In recent decades a considerable proportion of cancer research has focused on the five most common cancers – prostate, bowel, breast, lung and melanoma and as a result significant progress has been achieved in understanding these cancers, however less common cancers (other than those listed above) remain comparatively under researched.
The Forgotten Cancers Project aims to improve epidemiological understanding of less common cancers by examining associations between lifestyle exposures, common genetic variants and the risk of developing the disease. By recruiting 15,000 cases and 15,000 family controls, the project will act as a powerful research platform for use in validating future hypotheses as well as making a substantial contribution to international consortia to strengthening research into cancers where localised research is limited by small numbers of diagnosed cases and generally higher mortality.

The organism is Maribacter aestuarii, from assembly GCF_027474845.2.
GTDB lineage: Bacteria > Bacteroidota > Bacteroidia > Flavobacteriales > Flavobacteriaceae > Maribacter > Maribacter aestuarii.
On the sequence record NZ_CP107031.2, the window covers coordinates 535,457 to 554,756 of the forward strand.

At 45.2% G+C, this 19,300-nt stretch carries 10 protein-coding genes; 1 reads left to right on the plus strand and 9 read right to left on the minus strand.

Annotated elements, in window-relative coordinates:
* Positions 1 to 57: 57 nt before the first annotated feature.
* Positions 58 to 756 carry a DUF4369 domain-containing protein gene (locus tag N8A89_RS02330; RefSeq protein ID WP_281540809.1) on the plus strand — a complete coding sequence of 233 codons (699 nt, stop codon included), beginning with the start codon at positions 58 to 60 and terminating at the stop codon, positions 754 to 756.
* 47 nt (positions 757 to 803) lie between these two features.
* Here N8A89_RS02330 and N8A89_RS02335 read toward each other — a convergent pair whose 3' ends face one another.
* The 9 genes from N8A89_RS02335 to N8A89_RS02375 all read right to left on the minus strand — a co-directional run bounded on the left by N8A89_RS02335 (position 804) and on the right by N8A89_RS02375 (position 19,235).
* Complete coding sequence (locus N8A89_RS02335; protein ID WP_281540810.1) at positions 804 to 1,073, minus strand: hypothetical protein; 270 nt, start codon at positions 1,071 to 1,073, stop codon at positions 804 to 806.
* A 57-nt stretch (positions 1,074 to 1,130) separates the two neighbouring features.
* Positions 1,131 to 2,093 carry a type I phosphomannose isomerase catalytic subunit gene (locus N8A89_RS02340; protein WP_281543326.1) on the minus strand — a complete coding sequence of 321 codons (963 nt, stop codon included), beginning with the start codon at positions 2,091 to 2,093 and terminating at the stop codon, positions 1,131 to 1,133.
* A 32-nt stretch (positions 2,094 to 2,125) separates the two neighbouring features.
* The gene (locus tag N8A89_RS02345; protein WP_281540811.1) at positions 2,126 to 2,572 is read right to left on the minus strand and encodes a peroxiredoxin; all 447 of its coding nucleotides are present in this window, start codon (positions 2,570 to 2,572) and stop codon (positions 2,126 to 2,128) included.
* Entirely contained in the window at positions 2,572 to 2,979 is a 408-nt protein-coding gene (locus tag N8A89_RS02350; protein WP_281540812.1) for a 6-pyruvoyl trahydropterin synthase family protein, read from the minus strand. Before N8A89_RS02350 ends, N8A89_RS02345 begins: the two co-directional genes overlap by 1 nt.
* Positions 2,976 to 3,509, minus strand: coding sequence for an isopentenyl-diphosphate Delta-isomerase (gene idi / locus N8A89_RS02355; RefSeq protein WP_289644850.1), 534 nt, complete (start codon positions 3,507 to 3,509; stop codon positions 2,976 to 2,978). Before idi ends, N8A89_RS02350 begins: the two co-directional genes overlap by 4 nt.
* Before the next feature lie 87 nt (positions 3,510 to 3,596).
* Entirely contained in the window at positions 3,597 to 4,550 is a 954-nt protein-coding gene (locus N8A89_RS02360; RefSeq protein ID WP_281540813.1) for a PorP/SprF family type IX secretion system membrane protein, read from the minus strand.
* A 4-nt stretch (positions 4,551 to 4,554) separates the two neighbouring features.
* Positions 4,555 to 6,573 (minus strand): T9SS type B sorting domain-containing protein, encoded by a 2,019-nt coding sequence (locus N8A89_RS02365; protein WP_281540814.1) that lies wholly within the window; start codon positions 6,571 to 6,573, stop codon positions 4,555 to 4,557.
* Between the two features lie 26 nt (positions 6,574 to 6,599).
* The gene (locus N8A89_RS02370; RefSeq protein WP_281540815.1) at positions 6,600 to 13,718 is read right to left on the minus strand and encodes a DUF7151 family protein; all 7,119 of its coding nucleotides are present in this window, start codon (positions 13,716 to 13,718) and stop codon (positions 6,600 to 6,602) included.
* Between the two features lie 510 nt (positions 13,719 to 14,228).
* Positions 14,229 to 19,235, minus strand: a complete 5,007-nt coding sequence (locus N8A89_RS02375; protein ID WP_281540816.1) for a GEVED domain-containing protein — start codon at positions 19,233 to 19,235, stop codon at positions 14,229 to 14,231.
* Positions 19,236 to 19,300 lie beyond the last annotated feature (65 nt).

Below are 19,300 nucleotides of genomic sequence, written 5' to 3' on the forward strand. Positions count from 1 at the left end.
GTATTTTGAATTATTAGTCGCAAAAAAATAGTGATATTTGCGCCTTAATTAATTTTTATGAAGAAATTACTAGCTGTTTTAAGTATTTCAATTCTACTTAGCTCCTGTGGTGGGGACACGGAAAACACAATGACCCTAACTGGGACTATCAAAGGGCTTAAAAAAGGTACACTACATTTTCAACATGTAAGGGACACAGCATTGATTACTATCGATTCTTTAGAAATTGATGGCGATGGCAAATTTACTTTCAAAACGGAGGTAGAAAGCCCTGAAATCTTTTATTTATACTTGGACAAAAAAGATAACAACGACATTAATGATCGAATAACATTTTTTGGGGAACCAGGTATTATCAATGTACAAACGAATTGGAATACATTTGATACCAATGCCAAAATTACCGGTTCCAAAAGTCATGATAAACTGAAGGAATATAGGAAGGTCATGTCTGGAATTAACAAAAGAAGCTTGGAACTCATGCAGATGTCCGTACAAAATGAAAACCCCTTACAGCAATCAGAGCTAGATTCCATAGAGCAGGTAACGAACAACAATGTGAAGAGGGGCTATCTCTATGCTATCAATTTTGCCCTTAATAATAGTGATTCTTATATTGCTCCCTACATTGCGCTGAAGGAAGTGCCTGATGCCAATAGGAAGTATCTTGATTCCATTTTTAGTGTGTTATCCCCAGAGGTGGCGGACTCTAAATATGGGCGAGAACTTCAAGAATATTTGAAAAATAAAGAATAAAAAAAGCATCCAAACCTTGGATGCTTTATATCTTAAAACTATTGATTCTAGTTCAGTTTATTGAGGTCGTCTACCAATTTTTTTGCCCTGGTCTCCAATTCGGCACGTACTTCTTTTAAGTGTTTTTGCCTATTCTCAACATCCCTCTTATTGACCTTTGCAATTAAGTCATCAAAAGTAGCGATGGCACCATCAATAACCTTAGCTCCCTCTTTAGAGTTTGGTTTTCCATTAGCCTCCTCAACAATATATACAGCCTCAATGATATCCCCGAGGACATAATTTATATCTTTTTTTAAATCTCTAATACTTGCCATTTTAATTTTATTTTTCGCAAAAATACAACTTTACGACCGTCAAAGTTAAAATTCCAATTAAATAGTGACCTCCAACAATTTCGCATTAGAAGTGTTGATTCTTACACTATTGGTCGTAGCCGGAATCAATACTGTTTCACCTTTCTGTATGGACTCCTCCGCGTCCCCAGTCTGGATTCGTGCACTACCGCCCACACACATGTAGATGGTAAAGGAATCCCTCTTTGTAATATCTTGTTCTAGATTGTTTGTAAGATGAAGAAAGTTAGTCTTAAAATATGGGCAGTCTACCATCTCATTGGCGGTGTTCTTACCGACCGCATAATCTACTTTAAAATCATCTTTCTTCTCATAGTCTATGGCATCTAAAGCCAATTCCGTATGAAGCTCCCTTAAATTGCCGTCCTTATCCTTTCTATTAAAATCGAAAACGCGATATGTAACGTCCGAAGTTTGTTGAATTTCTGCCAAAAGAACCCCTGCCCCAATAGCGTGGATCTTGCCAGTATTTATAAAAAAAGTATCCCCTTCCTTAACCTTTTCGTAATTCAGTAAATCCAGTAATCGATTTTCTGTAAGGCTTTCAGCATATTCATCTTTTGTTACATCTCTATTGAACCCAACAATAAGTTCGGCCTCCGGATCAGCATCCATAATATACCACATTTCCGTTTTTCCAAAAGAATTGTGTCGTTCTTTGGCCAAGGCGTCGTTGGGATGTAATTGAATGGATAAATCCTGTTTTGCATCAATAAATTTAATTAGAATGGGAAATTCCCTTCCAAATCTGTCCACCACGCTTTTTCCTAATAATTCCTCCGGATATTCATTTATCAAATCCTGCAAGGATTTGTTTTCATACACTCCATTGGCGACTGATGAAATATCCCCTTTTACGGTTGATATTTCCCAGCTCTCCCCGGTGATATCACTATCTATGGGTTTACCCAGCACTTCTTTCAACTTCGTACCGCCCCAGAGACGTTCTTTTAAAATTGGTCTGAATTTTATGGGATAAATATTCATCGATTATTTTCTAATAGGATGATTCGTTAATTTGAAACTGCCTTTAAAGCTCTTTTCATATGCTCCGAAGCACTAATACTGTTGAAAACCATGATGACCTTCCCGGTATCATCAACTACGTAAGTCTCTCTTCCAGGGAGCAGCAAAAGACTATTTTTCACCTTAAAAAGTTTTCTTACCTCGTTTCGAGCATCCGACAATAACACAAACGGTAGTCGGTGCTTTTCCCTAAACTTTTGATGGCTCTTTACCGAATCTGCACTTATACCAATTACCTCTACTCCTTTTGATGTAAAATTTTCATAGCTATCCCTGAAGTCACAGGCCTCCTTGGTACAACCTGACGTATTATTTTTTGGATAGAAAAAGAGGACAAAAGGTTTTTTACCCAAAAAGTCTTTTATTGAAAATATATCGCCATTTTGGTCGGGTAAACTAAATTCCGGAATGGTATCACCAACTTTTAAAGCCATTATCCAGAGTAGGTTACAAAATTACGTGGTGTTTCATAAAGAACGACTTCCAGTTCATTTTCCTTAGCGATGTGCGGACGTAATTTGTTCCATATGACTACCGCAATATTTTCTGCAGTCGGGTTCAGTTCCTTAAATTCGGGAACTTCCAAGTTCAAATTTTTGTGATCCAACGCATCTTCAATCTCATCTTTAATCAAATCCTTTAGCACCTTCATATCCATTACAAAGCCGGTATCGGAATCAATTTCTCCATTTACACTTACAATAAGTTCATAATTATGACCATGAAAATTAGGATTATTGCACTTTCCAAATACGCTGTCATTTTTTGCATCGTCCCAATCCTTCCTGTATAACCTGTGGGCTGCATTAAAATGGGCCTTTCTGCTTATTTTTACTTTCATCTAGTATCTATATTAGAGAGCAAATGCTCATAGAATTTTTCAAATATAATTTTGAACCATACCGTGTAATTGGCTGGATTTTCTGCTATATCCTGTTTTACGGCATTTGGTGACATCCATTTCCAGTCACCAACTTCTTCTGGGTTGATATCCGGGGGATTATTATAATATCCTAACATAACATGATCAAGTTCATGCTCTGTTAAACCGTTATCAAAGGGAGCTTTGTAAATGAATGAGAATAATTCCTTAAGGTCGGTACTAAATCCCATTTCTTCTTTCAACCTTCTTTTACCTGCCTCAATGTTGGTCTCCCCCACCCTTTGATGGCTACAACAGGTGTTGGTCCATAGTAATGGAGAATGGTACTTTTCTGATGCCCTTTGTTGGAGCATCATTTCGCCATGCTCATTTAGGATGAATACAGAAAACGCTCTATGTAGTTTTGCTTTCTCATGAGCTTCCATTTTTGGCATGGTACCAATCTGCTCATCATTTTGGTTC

Any Australian diagnosed as an adult, with a less common cancer, is eligible to participate. The project is a population-based, family-case-control study, collecting data on lifestyle and occupational exposers, family history, and sampling DNA from saliva for genotyping and future biomarker studies. Registration and participation relies on online voluntary self-registration which relies on effective media and marketing campaigns.
Currently 842 cases and 492 controls are participating in the project. Increased participation in recent months correlates with more widespread marketing. Cases are primarily been Victorian residents reflecting the levels of publicity in Victoria compared to other states. It’s anticipated with increased national awareness that interstate registration will improve.
By collecting lifestyle, occupational and family history data and DNA from around 30,000 participants, The Forgotten Cancers Project will offer a unique opportunity to further research into less common and under researched cancers with an aim to better inform prevention and improve survival and treatment for those diagnosed in the future.